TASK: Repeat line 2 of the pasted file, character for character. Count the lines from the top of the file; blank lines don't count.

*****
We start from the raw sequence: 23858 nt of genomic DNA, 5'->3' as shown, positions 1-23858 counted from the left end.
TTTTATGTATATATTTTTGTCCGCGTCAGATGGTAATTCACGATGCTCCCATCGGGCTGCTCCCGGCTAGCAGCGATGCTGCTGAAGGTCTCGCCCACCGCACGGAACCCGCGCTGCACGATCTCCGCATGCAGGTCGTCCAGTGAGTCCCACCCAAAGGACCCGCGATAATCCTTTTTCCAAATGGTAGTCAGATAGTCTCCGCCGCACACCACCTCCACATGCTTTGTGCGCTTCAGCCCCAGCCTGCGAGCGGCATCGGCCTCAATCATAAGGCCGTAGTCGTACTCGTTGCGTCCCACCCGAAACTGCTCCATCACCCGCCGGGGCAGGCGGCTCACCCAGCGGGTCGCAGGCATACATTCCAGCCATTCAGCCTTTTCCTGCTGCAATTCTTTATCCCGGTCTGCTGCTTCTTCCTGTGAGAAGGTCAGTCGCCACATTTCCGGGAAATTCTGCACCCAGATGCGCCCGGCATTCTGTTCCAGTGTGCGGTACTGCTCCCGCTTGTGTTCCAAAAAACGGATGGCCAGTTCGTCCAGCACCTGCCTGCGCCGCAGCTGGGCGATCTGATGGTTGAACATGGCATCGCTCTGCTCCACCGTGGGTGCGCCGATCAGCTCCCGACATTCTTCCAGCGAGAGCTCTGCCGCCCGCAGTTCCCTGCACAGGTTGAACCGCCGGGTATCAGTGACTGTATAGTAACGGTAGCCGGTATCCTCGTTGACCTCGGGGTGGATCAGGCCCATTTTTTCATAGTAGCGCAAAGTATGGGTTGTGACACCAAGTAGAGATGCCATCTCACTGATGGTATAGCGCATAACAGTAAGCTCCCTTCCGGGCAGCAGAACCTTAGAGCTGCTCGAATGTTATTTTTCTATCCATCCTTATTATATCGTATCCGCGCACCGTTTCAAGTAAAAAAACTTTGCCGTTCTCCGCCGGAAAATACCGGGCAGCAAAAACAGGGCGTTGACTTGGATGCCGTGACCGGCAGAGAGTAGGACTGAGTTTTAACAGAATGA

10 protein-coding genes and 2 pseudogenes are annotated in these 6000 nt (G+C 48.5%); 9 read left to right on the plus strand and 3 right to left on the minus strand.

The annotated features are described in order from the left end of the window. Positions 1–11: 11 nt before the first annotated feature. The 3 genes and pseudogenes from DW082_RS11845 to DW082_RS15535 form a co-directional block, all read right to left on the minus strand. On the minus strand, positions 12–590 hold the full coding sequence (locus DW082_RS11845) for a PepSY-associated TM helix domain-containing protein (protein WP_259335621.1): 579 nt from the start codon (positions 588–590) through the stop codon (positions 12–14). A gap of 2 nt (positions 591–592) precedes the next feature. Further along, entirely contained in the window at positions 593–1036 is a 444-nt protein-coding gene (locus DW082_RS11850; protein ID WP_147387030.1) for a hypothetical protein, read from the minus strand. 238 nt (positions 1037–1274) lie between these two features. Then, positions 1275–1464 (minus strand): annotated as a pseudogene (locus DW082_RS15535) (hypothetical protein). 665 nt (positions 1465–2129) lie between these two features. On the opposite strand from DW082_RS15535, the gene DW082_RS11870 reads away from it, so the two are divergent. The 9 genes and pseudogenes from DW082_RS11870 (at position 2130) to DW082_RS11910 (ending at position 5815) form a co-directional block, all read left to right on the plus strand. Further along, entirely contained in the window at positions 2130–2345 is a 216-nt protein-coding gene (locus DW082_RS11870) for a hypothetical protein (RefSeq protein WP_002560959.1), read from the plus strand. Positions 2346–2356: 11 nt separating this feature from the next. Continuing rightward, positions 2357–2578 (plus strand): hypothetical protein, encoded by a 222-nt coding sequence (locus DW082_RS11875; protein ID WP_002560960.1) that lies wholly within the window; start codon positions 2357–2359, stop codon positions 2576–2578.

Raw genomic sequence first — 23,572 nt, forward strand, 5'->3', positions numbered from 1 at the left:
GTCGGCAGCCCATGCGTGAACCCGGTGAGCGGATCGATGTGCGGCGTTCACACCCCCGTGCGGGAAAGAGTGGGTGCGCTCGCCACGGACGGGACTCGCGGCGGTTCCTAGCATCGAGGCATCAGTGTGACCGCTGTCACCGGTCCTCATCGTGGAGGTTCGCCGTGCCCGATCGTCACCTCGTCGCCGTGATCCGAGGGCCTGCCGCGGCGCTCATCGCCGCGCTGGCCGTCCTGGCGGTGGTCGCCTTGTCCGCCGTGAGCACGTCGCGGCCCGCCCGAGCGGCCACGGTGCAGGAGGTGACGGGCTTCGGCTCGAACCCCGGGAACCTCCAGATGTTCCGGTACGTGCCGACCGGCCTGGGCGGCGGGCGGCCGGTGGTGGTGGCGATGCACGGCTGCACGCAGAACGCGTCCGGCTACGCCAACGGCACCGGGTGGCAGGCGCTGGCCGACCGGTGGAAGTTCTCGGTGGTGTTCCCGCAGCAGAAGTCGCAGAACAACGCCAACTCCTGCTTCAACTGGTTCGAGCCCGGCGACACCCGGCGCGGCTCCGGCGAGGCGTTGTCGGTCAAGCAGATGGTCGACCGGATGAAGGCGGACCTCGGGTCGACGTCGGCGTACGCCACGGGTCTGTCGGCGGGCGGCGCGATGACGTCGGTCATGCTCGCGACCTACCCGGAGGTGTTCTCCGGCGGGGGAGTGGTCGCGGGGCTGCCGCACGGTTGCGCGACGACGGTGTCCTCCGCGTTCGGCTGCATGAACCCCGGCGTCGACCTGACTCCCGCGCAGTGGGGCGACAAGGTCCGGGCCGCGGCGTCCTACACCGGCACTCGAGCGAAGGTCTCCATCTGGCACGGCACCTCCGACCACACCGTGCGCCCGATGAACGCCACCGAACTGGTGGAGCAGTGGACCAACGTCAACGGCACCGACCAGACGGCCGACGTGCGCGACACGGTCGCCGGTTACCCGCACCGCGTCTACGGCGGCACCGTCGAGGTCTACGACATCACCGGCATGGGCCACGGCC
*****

TTTTATGTATATATTTTTGTCCGCGTCAGATGGTAATTCACGATGCTCCCATCGGGCTGCTCCCGGCTAGCAGCGATGCTGCTGAAGGTCTCGCCCACCGCACGGAACCCGCGCTGCACGATCTCCGCATGCAGGTCGTCCAGTGAGTCCCACCCAAAGGACCCGCGATAATCCTTTTTCCAAATGGTAGTCAGATAGTCTCCGCCGCACACCACCTCCACATGCTTTGTGCGCTTCAGCCCCAGCCTGCGAGCGGCATCGGCCTCAATCATAAGGCCGTAGTCGTACTCGTTGCGTCCCACCCGAAACTGCTCCATCACCCGCCGGGGCAGGCGGCTCACCCAGCGGGTCGCAGGCATACATTCCAGCCATTCAGCCTTTTCCTGCTGCAATTCTTTATCCCGGTCTGCTGCTTCTTCCTGTGAGAAGGTCAGTCGCCACATTTCCGGGAAATTCTGCACCCAGATGCGCCCGGCATTCTGTTCCAGTGTGCGGTACTGCTCCCGCTTGTGTTCCAAAAAACGGATGGCCAGTTCGTCCAGCACCTGCCTGCGCCGCAGCTGGGCGATCTGATGGTTGAACATGGCATCGCTCTGCTCCACCGTGGGTGCGCCGATCAGCTCCCGACATTCTTCCAGCGAGAGCTCTGCCGCCCGCAGTTCCCTGCACAGGTTGAACCGCCGGGTATCAGTGACTGTATAGTAACGGTAGCCGGTATCCTCGTTGACCTCGGGGTGGATCAGGCCCATTTTTTCATAGTAGCGCAAAGTATGGGTTGTGACACCAAGTAGAGATGCCATCTCACTGATGGTATAGCGCATAACAGTAAGCTCCCTTCCGGGCAGCAGAACCTTAGAGCTGCTCGAATGTTATTTTTCTATCCATCCTTATTATATCGTATCCGCGCACCGTTTCAAGTAAAAAAACTTTGCCGTTCTCCGCCGGAAAATACCGGGCAGCAAAAACAGGGCGTTGACTTGGATGCCGTGACCGGCAGAGAGTAGGACTGAGTTTTAACAGAATGA